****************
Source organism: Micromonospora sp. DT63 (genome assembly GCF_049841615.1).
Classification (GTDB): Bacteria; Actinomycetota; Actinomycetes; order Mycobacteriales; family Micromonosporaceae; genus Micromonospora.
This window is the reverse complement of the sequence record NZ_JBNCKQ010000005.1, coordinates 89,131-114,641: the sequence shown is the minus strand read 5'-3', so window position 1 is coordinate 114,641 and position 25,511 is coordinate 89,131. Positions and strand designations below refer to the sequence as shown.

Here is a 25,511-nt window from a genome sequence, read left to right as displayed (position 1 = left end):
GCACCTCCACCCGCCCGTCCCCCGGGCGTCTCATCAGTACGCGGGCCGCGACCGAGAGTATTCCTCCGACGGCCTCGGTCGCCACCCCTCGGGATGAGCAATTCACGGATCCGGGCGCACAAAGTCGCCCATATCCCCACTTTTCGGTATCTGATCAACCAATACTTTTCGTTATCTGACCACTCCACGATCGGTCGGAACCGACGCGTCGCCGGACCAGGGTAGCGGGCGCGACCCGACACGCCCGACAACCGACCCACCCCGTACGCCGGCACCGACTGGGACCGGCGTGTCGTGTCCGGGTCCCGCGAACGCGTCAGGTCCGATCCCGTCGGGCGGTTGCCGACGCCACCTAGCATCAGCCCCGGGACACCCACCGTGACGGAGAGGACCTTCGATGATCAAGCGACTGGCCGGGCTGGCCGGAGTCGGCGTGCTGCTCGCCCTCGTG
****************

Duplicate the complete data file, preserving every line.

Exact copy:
Source organism: Micromonospora sp. DT63 (genome assembly GCF_049841615.1).
Classification (GTDB): Bacteria; Actinomycetota; Actinomycetes; order Mycobacteriales; family Micromonosporaceae; genus Micromonospora.
This window is the reverse complement of the sequence record NZ_JBNCKQ010000005.1, coordinates 89,131-114,641: the sequence shown is the minus strand read 5'-3', so window position 1 is coordinate 114,641 and position 25,511 is coordinate 89,131. Positions and strand designations below refer to the sequence as shown.

Here is a 25,511-nt window from a genome sequence, read left to right as displayed (position 1 = left end):
GCACCTCCACCCGCCCGTCCCCCGGGCGTCTCATCAGTACGCGGGCCGCGACCGAGAGTATTCCTCCGACGGCCTCGGTCGCCACCCCTCGGGATGAGCAATTCACGGATCCGGGCGCACAAAGTCGCCCATATCCCCACTTTTCGGTATCTGATCAACCAATACTTTTCGTTATCTGACCACTCCACGATCGGTCGGAACCGACGCGTCGCCGGACCAGGGTAGCGGGCGCGACCCGACACGCCCGACAACCGACCCACCCCGTACGCCGGCACCGACTGGGACCGGCGTGTCGTGTCCGGGTCCCGCGAACGCGTCAGGTCCGATCCCGTCGGGCGGTTGCCGACGCCACCTAGCATCAGCCCCGGGACACCCACCGTGACGGAGAGGACCTTCGATGATCAAGCGACTGGCCGGGCTGGCCGGAGTCGGCGTGCTGCTCGCCCTCGTG